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Early signings put coaches in a rush

CHARLIE KAIJO   |   Times Tampa Bay Tech quarterback Michael Penix, Jr (9) looks for a receiver during the Spring Football Jamboree in Seffner, Fla. on Thursday, May 18, 2017.
CHARLIE KAIJO | Times Tampa Bay Tech quarterback Michael Penix, Jr (9) looks for a receiver during the Spring Football Jamboree in Seffner, Fla. on Thursday, May 18, 2017.
Published Dec. 23, 2017

While it might take a few cycles to understand the effects of college football's early signing period, here are a few things learned in the 72-hour inaugural run that ended Friday:

It looks like it will largely replace the traditional February signing day.

"Well, it did today," Miami coach Mark Richt told reporters Wednesday.

More than two-thirds (201) of ESPN's top 300 recruits in the country signed Wednesday, with 11 more signing by Friday. Richt's Hurricanes landed a dozen of them, plus seven others as part of the nation's No. 6 class. The top four teams (Georgia, Ohio State, Texas and Penn State) signed a combined 81 recruits, filling most of their classes, too. Minnesota signed 25 — an entire class,

Winners: Schools that aren't blue bloods.

Tampa Bay Tech quarterback Michael Penix signed with Indiana, over USF and Florida State. If Willie Taggart had another six weeks to recruit him to FSU, maybe the three-star recruit would be headed to Tallahassee. Instead, he's locked in with Tom Allen's Hoosiers.

USF coach Charlie Strong, a veritable dual threat (recruiting and coaching) lately, is on track to give the Bulls their best class since 2014, now that their 22 early signees can't be poached by bigger programs.

"It's really tough because you're still trying to prepare them for a bowl game and then you have to go out and recruit and you have to go make the home visits," Strong said at Friday's news conference for the Birmingham Bowl. "It's so packed in that … there's not much time because if you don't sign that player, then maybe he's going to go somewhere else, so you have to make sure that, 'Hey we have to continue to recruit him and whatever it takes, guys.'?"

Losers: Schools that changed coaches.

New Florida coach Dan Mullen had only 3½ weeks from his hire to signing day. He flipped four-star quarterback Emory Jones from Ohio State but said the time crunch kept him from getting more than 13 signees.

"We just didn't have the time to have the relationship with them with a short window," Mullen said.

Taggart had only two weeks to hit the recruiting trail running in Tallahassee. That explains why FSU signed only seven players as part of a class that sits 34th nationally and sixth in the ACC.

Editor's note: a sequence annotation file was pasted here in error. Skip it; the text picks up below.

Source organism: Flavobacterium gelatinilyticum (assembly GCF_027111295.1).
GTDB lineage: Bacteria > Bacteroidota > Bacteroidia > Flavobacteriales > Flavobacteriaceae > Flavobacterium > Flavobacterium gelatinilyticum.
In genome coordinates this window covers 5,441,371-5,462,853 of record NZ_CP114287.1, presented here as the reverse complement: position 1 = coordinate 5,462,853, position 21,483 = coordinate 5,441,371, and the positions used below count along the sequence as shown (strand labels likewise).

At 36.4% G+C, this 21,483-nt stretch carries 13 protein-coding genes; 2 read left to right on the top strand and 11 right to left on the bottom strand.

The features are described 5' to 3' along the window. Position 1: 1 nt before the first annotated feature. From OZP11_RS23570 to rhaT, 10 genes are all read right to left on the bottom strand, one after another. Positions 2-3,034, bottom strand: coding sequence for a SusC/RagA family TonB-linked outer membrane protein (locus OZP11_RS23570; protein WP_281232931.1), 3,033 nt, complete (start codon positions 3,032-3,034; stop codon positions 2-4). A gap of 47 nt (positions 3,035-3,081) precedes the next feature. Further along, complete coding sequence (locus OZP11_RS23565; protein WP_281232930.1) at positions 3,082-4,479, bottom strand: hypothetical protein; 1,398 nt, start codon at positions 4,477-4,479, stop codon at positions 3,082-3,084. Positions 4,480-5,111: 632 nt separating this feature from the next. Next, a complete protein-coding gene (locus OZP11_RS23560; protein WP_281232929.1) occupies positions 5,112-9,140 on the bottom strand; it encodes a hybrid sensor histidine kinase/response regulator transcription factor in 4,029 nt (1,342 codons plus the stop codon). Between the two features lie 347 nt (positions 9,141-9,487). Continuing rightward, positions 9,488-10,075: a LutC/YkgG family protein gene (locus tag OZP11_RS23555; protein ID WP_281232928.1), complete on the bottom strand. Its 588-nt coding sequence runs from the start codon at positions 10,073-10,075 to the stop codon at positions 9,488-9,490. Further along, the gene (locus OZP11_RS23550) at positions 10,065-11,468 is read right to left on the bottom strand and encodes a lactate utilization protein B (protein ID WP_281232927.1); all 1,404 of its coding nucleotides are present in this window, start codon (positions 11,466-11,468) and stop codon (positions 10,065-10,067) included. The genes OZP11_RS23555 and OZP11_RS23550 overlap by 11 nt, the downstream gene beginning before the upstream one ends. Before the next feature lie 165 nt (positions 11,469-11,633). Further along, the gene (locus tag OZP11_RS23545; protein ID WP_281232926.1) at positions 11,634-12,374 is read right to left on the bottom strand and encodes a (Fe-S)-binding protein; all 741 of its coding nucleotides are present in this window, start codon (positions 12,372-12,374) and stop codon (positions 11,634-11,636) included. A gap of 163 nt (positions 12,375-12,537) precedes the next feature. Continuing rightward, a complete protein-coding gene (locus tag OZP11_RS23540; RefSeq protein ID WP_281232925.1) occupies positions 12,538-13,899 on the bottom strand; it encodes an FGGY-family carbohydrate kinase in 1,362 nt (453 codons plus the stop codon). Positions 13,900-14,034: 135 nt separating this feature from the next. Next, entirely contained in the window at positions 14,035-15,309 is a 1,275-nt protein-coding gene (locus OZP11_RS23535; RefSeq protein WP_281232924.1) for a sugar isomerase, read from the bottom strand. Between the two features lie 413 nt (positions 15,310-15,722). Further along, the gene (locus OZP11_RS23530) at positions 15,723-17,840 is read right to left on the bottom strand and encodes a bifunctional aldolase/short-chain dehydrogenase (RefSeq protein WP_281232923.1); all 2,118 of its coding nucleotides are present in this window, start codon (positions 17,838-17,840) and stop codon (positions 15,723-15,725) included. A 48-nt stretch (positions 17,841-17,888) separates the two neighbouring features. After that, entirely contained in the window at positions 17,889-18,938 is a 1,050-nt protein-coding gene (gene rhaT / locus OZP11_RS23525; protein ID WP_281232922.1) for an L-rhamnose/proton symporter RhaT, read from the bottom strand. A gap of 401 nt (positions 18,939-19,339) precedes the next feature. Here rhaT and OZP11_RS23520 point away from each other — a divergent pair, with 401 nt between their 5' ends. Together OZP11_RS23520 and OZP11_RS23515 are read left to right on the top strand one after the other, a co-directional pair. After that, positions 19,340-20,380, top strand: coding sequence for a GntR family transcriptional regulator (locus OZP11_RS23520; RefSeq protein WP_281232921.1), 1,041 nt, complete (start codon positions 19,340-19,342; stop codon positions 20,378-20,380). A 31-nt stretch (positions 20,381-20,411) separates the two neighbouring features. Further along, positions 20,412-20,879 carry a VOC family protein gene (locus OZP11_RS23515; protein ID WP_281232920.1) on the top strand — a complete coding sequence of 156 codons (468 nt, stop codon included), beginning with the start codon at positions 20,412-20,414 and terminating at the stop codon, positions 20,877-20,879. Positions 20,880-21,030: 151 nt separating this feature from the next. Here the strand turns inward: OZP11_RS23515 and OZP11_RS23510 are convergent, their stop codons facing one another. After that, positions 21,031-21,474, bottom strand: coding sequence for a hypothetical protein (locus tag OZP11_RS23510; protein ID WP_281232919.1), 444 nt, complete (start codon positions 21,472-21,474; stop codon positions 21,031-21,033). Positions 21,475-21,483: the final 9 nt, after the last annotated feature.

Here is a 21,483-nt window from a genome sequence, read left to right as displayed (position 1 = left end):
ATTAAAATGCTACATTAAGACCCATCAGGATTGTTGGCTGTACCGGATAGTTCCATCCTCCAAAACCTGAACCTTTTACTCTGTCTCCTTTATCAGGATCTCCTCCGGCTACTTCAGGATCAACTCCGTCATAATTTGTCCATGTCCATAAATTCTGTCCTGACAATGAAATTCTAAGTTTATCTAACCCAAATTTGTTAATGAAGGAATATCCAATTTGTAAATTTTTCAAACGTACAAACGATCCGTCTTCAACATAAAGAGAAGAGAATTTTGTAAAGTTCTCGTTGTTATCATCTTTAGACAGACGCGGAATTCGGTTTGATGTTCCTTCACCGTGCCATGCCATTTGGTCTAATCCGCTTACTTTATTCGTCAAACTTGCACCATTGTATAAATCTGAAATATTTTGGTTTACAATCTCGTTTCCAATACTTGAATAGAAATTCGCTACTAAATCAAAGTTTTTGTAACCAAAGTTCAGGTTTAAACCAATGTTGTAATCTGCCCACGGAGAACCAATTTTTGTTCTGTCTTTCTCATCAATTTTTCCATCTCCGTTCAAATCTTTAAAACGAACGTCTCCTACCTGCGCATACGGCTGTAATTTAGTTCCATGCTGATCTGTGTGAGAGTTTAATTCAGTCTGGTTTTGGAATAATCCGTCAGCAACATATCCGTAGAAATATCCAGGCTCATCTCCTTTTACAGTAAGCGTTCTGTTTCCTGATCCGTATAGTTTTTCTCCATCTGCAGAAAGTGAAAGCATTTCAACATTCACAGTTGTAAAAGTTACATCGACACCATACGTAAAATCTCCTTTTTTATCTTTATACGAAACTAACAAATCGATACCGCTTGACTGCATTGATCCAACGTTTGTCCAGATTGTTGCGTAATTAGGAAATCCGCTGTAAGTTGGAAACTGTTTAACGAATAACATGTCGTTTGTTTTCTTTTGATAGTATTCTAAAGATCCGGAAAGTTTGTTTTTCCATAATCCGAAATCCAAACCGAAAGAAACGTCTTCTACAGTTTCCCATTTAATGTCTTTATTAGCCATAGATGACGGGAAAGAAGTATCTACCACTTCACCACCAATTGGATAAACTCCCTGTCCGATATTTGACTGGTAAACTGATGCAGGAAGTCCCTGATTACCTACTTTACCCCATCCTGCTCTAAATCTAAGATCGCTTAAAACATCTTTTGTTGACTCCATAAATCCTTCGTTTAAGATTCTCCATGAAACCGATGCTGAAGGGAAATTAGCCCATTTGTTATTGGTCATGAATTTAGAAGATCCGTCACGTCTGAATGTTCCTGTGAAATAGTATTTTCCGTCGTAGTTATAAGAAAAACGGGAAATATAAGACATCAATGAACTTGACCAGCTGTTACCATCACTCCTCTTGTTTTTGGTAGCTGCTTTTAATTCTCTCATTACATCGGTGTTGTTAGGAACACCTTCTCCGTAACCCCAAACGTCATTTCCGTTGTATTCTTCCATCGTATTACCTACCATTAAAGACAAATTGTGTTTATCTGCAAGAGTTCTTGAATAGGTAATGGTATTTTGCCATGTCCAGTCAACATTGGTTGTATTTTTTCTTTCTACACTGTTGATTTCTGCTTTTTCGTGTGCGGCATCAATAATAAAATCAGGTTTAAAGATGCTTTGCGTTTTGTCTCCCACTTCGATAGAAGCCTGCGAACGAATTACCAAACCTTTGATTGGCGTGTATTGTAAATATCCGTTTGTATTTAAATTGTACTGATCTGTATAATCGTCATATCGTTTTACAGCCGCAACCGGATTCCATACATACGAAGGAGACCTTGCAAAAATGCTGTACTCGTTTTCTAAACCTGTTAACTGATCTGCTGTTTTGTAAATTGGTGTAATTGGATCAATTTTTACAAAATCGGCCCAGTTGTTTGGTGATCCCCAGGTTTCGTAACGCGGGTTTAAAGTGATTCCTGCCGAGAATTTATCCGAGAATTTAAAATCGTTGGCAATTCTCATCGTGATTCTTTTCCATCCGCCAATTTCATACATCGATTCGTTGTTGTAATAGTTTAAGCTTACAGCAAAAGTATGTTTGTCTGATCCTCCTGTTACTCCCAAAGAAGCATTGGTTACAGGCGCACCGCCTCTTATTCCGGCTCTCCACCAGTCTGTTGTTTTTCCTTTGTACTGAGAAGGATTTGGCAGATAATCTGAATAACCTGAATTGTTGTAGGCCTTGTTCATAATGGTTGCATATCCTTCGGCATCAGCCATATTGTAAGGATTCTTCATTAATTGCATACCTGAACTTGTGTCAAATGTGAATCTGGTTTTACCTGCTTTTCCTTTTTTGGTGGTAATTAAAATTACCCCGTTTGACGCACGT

"In the past, when you had this transition, you still had the rest of December and you had January to do those things," Taggart said. "And now you don't have that."

It shows. Seven programs with new coaches sit among the nation's top 35 classes: Oregon, UF, Mississippi State, Tennessee, Texas A&M, UCLA and FSU. Those programs averaged 11 signees. The top-35 programs that didn't change coaches? They averaged 19 signees.

Timing is not great, for reasons beyond the coaching carousel.

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"Are there pitfalls in the timing? Of course there is," Plant High coach Robert Weiner said. "We had a signing day in the middle of exams."

Weiner plans to make up for it by including those recruits in the traditional February signing ceremony, but that doesn't fix other problems.

The Gasparilla Bowl was played Thursday, right in the middle of the signing period. Florida International tried to get its recruits to sign Wednesday morning before current players woke up for final game preparations. USF arrived in Birmingham, Ala., on Tuesday, roughly 14 hours before the early signing period commenced.

"Stressful," said Temple coach Geoff Collins, who signed 23 players Wednesday and beat FIU the next night at Tropicana Field.

Players seem to like it.

The period is designed to help recruits who know where they want to go and want to end the process. Prospects such as Wesley Chapel's four-star defensive back Isaiah Bolden, who signed with the Seminoles on Friday. "I just wanted to do it and get it out of the way," he said. "You only get your senior year once. Enjoy it."

Even players who waited seem to like the clarity it provides. Armwood quarterback Devin Black chose not to commit to Indiana or Louisville — two schools that have since signed quarterbacks — but has since turned his focus to Florida Atlantic.

"I think as seniors it's important to get locked in," he said, "but I'm glad I waited."

The traditional signing day could still have drama.

With the early period over, schools will re-evaluate their rosters to see which positions and prospects need the most attention before the usual Feb. 7 signing day.

"What we do now is we'll reset," Mullen said. "I imagine everybody around the country is going to do the same thing."

What that means depends on the school. Miami's class is 80 percent full. FSU is less than halfway to its target of 16-18 recruits.

Because so many top prospects have already signed, Penn State coach James Franklin expects recruiting to become even fiercer than usual in the next six weeks.

"In the past, those schools were trying to chase 20 guys, and now you're going to have 20 schools chasing one guy," Franklin said. "It's going to get interesting."

Times staff writers Bob Putnam, Joey Knight and Rodney Page contributed to this report. Contact Matt Baker at mbaker@tampabay.com.


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